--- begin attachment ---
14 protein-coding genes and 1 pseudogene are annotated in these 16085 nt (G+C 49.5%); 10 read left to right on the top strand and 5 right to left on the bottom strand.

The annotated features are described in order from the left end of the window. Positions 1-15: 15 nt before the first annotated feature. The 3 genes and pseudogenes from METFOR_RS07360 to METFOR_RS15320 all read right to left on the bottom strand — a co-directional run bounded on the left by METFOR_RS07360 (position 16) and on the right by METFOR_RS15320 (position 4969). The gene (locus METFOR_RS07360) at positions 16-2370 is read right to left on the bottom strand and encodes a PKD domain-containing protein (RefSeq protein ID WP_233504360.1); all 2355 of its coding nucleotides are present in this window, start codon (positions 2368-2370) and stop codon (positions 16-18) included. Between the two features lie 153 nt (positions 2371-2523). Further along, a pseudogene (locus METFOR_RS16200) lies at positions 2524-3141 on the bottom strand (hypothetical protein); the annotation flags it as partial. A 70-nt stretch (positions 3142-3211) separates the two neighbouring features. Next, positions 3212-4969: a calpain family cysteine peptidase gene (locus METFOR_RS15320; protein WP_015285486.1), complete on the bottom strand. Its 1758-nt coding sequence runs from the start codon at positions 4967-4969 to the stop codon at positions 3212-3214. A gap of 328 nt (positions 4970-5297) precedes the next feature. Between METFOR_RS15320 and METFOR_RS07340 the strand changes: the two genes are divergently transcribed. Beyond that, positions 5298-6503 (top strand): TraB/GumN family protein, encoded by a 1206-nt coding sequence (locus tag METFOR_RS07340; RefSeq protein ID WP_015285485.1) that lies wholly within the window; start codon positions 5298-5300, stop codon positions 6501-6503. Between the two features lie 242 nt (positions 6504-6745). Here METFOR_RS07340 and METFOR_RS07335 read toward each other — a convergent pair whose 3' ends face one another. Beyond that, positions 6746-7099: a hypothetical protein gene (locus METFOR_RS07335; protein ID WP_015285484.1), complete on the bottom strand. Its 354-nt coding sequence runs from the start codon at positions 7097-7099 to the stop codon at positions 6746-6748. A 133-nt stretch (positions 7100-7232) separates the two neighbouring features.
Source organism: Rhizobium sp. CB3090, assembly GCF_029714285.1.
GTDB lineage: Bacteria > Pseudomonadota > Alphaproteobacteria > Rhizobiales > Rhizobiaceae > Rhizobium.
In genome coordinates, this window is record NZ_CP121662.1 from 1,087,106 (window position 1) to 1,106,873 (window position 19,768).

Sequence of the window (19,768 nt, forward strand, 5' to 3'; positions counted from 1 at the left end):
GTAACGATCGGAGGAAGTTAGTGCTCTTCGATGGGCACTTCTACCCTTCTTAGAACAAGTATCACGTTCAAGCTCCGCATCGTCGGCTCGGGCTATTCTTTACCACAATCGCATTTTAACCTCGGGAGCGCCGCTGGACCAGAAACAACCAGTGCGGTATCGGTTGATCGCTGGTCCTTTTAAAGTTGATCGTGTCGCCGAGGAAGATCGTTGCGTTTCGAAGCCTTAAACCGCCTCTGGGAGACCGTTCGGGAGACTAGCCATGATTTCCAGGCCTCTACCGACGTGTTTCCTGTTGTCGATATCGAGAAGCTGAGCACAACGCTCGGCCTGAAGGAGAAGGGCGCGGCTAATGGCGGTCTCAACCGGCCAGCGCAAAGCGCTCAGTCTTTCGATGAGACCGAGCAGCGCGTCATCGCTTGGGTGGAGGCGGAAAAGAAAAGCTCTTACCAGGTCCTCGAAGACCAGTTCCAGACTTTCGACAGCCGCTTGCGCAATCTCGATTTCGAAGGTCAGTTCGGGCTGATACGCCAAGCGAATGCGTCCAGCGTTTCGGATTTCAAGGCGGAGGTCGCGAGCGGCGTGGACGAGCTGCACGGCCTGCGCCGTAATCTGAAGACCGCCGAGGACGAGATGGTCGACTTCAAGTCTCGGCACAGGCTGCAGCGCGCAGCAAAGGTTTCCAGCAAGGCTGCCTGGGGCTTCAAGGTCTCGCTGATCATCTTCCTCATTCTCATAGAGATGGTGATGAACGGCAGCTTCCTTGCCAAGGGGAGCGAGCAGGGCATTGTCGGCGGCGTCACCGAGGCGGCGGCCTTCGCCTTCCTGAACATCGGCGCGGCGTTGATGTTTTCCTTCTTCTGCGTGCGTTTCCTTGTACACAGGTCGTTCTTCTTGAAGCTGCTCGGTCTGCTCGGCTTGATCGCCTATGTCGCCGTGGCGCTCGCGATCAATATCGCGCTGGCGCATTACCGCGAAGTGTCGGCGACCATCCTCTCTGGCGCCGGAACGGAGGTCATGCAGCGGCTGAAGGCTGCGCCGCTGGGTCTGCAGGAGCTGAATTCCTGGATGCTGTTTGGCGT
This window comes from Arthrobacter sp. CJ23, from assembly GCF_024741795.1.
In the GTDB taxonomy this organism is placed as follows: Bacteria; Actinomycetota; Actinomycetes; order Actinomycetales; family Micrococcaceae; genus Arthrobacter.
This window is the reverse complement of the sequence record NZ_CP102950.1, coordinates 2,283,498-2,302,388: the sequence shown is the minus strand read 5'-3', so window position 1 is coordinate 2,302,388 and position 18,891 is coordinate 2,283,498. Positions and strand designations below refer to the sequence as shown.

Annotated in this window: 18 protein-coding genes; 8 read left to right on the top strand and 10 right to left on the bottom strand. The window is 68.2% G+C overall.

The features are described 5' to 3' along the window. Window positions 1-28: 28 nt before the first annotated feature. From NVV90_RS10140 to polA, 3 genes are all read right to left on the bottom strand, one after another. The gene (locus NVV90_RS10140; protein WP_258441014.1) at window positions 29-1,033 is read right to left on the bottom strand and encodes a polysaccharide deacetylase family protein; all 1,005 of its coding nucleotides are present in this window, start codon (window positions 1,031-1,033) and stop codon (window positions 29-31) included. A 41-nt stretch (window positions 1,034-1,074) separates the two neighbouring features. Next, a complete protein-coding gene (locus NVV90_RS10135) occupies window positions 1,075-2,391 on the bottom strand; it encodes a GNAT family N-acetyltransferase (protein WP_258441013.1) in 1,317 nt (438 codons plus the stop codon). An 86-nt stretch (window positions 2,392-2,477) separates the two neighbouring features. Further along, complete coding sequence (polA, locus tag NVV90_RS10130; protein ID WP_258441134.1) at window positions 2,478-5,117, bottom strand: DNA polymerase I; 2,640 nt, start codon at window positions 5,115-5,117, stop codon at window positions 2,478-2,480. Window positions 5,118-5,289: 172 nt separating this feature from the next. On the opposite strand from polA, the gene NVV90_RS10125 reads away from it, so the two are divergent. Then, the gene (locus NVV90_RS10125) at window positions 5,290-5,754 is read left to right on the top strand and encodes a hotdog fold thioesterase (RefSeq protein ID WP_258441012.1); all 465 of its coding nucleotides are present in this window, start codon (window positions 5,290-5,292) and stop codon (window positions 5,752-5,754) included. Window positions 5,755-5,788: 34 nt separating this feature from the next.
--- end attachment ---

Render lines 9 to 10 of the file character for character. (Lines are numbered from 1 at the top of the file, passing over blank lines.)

In the GTDB taxonomy this organism is placed as follows: Bacteria; Actinomycetota; Actinomycetes; order Actinomycetales; family Micrococcaceae; genus Arthrobacter.
This window is the reverse complement of the sequence record NZ_CP102950.1, coordinates 2,283,498-2,302,388: the sequence shown is the minus strand read 5'-3', so window position 1 is coordinate 2,302,388 and position 18,891 is coordinate 2,283,498. Positions and strand designations below refer to the sequence as shown.